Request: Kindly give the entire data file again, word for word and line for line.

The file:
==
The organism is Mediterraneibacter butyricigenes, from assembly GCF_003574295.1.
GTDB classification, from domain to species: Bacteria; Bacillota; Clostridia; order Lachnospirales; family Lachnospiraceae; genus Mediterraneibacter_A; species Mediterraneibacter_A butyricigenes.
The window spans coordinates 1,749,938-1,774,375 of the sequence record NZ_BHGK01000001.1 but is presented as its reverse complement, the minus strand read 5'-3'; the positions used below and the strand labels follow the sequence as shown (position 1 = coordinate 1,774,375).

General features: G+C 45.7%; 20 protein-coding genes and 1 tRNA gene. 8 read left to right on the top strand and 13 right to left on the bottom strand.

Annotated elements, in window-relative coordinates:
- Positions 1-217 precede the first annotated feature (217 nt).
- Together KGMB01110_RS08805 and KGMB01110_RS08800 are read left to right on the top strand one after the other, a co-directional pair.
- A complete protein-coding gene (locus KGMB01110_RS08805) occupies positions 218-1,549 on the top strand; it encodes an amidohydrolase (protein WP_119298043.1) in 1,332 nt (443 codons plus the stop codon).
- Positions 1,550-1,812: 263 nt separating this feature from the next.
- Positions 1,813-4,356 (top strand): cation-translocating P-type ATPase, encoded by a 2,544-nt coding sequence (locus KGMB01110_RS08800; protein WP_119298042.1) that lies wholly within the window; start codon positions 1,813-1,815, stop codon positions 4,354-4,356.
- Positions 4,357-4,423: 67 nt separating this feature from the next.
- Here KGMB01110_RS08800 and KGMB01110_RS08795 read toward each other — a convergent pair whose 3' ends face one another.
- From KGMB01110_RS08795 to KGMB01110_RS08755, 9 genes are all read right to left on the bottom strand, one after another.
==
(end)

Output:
The organism is Mediterraneibacter butyricigenes, from assembly GCF_003574295.1.
GTDB classification, from domain to species: Bacteria; Bacillota; Clostridia; order Lachnospirales; family Lachnospiraceae; genus Mediterraneibacter_A; species Mediterraneibacter_A butyricigenes.
The window spans coordinates 1,749,938-1,774,375 of the sequence record NZ_BHGK01000001.1 but is presented as its reverse complement, the minus strand read 5'-3'; the positions used below and the strand labels follow the sequence as shown (position 1 = coordinate 1,774,375).

General features: G+C 45.7%; 20 protein-coding genes and 1 tRNA gene. 8 read left to right on the top strand and 13 right to left on the bottom strand.

Annotated elements, in window-relative coordinates:
- Positions 1-217 precede the first annotated feature (217 nt).
- Together KGMB01110_RS08805 and KGMB01110_RS08800 are read left to right on the top strand one after the other, a co-directional pair.
- A complete protein-coding gene (locus KGMB01110_RS08805) occupies positions 218-1,549 on the top strand; it encodes an amidohydrolase (protein WP_119298043.1) in 1,332 nt (443 codons plus the stop codon).
- Positions 1,550-1,812: 263 nt separating this feature from the next.
- Positions 1,813-4,356 (top strand): cation-translocating P-type ATPase, encoded by a 2,544-nt coding sequence (locus KGMB01110_RS08800; protein WP_119298042.1) that lies wholly within the window; start codon positions 1,813-1,815, stop codon positions 4,354-4,356.
- Positions 4,357-4,423: 67 nt separating this feature from the next.
- Here KGMB01110_RS08800 and KGMB01110_RS08795 read toward each other — a convergent pair whose 3' ends face one another.
- From KGMB01110_RS08795 to KGMB01110_RS08755, 9 genes are all read right to left on the bottom strand, one after another.